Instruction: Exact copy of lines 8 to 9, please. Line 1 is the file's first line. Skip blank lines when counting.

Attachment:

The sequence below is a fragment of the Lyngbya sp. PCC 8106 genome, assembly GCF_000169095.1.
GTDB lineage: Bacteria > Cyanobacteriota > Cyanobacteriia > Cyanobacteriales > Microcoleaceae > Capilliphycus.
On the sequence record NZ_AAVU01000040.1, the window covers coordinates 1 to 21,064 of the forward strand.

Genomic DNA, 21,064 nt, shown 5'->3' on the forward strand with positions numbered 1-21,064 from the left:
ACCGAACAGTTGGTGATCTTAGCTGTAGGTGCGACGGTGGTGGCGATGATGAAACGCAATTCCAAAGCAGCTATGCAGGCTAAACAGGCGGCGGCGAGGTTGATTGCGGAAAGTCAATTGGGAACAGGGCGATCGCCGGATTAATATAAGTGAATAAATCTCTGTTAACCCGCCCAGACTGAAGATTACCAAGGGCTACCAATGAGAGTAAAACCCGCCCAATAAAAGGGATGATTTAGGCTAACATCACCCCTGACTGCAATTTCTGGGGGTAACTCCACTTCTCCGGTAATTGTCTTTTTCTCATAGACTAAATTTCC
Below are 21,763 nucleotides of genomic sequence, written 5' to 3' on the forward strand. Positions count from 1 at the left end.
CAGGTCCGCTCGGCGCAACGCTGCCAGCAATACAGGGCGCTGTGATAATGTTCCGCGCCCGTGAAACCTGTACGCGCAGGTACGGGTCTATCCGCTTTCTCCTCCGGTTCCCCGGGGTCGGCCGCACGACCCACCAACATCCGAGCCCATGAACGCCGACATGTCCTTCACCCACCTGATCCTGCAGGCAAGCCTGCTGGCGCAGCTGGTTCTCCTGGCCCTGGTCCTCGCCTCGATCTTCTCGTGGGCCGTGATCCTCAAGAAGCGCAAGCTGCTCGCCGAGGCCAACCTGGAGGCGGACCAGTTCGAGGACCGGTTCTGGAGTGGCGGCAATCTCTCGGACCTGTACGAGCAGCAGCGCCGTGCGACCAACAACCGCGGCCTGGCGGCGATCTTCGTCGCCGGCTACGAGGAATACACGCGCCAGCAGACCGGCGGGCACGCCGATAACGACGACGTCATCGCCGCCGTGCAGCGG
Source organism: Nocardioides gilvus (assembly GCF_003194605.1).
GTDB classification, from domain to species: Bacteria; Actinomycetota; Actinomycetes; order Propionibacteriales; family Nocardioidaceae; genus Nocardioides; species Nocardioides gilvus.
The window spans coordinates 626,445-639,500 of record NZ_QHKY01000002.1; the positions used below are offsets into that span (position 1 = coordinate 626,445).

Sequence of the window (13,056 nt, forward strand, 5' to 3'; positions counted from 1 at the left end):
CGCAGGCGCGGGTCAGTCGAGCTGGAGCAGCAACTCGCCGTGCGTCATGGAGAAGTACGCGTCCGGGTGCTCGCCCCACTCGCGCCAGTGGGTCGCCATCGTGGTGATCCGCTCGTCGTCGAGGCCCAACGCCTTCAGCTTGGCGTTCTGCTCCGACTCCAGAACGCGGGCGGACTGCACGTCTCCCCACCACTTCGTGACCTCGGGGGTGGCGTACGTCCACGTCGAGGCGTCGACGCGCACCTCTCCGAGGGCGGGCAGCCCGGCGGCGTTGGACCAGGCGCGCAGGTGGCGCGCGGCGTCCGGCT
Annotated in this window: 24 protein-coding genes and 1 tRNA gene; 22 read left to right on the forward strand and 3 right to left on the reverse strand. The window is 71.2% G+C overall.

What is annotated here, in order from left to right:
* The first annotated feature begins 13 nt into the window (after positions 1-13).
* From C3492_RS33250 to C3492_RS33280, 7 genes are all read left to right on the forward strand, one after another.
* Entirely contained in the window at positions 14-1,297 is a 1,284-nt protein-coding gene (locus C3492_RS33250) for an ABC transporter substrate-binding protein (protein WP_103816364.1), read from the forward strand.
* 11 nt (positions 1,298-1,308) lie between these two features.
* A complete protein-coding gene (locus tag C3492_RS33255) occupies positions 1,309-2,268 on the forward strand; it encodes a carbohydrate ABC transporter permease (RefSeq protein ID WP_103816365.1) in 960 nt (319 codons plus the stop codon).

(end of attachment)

Source organism: Nocardioides gilvus (assembly GCF_003194605.1).
GTDB classification, from domain to species: Bacteria; Actinomycetota; Actinomycetes; order Propionibacteriales; family Nocardioidaceae; genus Nocardioides; species Nocardioides gilvus.